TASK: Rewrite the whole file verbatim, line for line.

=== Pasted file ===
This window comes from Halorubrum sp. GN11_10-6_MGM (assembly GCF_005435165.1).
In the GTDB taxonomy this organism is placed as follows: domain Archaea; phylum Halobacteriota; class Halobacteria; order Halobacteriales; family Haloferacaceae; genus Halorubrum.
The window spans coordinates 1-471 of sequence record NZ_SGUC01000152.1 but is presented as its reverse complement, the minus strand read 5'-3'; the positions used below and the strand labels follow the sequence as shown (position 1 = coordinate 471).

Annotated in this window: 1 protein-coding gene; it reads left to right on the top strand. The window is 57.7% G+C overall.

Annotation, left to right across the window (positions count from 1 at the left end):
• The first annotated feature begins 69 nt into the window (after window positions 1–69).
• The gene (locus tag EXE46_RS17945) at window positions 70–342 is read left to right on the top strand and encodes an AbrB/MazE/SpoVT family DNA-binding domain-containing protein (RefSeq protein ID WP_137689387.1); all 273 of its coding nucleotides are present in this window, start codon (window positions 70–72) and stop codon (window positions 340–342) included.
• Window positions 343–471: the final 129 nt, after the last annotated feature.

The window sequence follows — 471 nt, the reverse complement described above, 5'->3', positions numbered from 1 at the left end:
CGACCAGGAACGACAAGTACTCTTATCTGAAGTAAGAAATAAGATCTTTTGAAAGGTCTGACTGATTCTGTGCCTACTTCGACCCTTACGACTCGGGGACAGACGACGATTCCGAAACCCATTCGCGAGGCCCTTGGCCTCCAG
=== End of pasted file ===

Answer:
This window comes from Halorubrum sp. GN11_10-6_MGM (assembly GCF_005435165.1).
In the GTDB taxonomy this organism is placed as follows: domain Archaea; phylum Halobacteriota; class Halobacteria; order Halobacteriales; family Haloferacaceae; genus Halorubrum.
The window spans coordinates 1-471 of sequence record NZ_SGUC01000152.1 but is presented as its reverse complement, the minus strand read 5'-3'; the positions used below and the strand labels follow the sequence as shown (position 1 = coordinate 471).

Annotated in this window: 1 protein-coding gene; it reads left to right on the top strand. The window is 57.7% G+C overall.

Annotation, left to right across the window (positions count from 1 at the left end):
• The first annotated feature begins 69 nt into the window (after window positions 1–69).
• The gene (locus tag EXE46_RS17945) at window positions 70–342 is read left to right on the top strand and encodes an AbrB/MazE/SpoVT family DNA-binding domain-containing protein (RefSeq protein ID WP_137689387.1); all 273 of its coding nucleotides are present in this window, start codon (window positions 70–72) and stop codon (window positions 340–342) included.
• Window positions 343–471: the final 129 nt, after the last annotated feature.

The window sequence follows — 471 nt, the reverse complement described above, 5'->3', positions numbered from 1 at the left end:
CGACCAGGAACGACAAGTACTCTTATCTGAAGTAAGAAATAAGATCTTTTGAAAGGTCTGACTGATTCTGTGCCTACTTCGACCCTTACGACTCGGGGACAGACGACGATTCCGAAACCCATTCGCGAGGCCCTTGGCCTCCAG